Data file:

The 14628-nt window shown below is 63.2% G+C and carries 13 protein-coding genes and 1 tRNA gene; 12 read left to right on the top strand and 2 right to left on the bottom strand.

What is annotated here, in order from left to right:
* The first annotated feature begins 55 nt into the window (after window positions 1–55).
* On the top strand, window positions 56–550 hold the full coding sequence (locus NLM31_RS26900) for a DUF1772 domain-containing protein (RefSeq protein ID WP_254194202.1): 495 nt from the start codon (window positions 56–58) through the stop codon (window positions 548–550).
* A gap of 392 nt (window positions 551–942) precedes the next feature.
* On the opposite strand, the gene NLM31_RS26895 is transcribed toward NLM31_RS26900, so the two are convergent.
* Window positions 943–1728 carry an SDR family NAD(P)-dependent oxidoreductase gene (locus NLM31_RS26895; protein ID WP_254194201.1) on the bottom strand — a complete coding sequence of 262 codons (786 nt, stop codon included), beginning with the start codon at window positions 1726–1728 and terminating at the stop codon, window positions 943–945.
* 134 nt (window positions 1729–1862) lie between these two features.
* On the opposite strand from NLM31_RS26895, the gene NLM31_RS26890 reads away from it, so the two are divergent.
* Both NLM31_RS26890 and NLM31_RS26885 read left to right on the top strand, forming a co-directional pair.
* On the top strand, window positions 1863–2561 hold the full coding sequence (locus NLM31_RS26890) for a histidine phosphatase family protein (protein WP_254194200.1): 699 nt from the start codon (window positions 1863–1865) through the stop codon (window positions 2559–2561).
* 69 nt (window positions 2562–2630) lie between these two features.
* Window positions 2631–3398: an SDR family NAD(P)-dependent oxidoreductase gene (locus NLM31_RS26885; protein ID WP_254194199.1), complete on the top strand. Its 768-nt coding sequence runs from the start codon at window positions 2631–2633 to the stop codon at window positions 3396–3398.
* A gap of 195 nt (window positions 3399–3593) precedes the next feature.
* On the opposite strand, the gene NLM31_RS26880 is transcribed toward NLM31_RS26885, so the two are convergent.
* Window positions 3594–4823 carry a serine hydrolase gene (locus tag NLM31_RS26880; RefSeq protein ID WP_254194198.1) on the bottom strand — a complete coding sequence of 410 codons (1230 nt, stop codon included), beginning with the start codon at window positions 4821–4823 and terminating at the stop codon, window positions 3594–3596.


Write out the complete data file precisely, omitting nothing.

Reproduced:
The 14628-nt window shown below is 63.2% G+C and carries 13 protein-coding genes and 1 tRNA gene; 12 read left to right on the top strand and 2 right to left on the bottom strand.

What is annotated here, in order from left to right:
* The first annotated feature begins 55 nt into the window (after window positions 1–55).
* On the top strand, window positions 56–550 hold the full coding sequence (locus NLM31_RS26900) for a DUF1772 domain-containing protein (RefSeq protein ID WP_254194202.1): 495 nt from the start codon (window positions 56–58) through the stop codon (window positions 548–550).
* A gap of 392 nt (window positions 551–942) precedes the next feature.
* On the opposite strand, the gene NLM31_RS26895 is transcribed toward NLM31_RS26900, so the two are convergent.
* Window positions 943–1728 carry an SDR family NAD(P)-dependent oxidoreductase gene (locus NLM31_RS26895; protein ID WP_254194201.1) on the bottom strand — a complete coding sequence of 262 codons (786 nt, stop codon included), beginning with the start codon at window positions 1726–1728 and terminating at the stop codon, window positions 943–945.
* 134 nt (window positions 1729–1862) lie between these two features.
* On the opposite strand from NLM31_RS26895, the gene NLM31_RS26890 reads away from it, so the two are divergent.
* Both NLM31_RS26890 and NLM31_RS26885 read left to right on the top strand, forming a co-directional pair.
* On the top strand, window positions 1863–2561 hold the full coding sequence (locus NLM31_RS26890) for a histidine phosphatase family protein (protein WP_254194200.1): 699 nt from the start codon (window positions 1863–1865) through the stop codon (window positions 2559–2561).
* 69 nt (window positions 2562–2630) lie between these two features.
* Window positions 2631–3398: an SDR family NAD(P)-dependent oxidoreductase gene (locus NLM31_RS26885; protein ID WP_254194199.1), complete on the top strand. Its 768-nt coding sequence runs from the start codon at window positions 2631–2633 to the stop codon at window positions 3396–3398.
* A gap of 195 nt (window positions 3399–3593) precedes the next feature.
* On the opposite strand, the gene NLM31_RS26880 is transcribed toward NLM31_RS26885, so the two are convergent.
* Window positions 3594–4823 carry a serine hydrolase gene (locus tag NLM31_RS26880; RefSeq protein ID WP_254194198.1) on the bottom strand — a complete coding sequence of 410 codons (1230 nt, stop codon included), beginning with the start codon at window positions 4821–4823 and terminating at the stop codon, window positions 3594–3596.